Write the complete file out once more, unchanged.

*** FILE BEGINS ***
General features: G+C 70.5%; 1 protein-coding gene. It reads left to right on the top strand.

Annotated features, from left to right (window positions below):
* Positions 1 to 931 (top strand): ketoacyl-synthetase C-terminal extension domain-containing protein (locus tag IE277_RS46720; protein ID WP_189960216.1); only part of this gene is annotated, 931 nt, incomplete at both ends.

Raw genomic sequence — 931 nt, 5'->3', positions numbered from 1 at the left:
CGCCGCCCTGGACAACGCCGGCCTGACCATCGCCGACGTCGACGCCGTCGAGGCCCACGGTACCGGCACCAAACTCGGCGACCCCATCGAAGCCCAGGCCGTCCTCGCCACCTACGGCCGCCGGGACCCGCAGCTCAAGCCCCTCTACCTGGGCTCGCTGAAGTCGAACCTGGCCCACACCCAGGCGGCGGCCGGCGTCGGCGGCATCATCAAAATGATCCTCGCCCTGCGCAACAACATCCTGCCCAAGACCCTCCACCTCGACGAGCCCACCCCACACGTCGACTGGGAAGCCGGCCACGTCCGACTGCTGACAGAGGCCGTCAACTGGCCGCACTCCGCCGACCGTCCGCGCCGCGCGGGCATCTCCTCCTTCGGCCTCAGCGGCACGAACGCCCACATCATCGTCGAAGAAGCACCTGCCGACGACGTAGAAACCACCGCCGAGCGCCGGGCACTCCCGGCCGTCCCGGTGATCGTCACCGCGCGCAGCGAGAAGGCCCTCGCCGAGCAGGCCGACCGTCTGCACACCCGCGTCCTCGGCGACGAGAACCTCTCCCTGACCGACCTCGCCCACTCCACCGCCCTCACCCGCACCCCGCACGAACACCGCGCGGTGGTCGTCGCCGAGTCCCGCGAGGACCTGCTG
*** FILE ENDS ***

General features: G+C 70.5%; 1 protein-coding gene. It reads left to right on the top strand.

Annotated features, from left to right (window positions below):
* Positions 1 to 931 (top strand): ketoacyl-synthetase C-terminal extension domain-containing protein (locus tag IE277_RS46720; protein ID WP_189960216.1); only part of this gene is annotated, 931 nt, incomplete at both ends.

Raw genomic sequence — 931 nt, 5'->3', positions numbered from 1 at the left:
CGCCGCCCTGGACAACGCCGGCCTGACCATCGCCGACGTCGACGCCGTCGAGGCCCACGGTACCGGCACCAAACTCGGCGACCCCATCGAAGCCCAGGCCGTCCTCGCCACCTACGGCCGCCGGGACCCGCAGCTCAAGCCCCTCTACCTGGGCTCGCTGAAGTCGAACCTGGCCCACACCCAGGCGGCGGCCGGCGTCGGCGGCATCATCAAAATGATCCTCGCCCTGCGCAACAACATCCTGCCCAAGACCCTCCACCTCGACGAGCCCACCCCACACGTCGACTGGGAAGCCGGCCACGTCCGACTGCTGACAGAGGCCGTCAACTGGCCGCACTCCGCCGACCGTCCGCGCCGCGCGGGCATCTCCTCCTTCGGCCTCAGCGGCACGAACGCCCACATCATCGTCGAAGAAGCACCTGCCGACGACGTAGAAACCACCGCCGAGCGCCGGGCACTCCCGGCCGTCCCGGTGATCGTCACCGCGCGCAGCGAGAAGGCCCTCGCCGAGCAGGCCGACCGTCTGCACACCCGCGTCCTCGGCGACGAGAACCTCTCCCTGACCGACCTCGCCCACTCCACCGCCCTCACCCGCACCCCGCACGAACACCGCGCGGTGGTCGTCGCCGAGTCCCGCGAGGACCTGCTG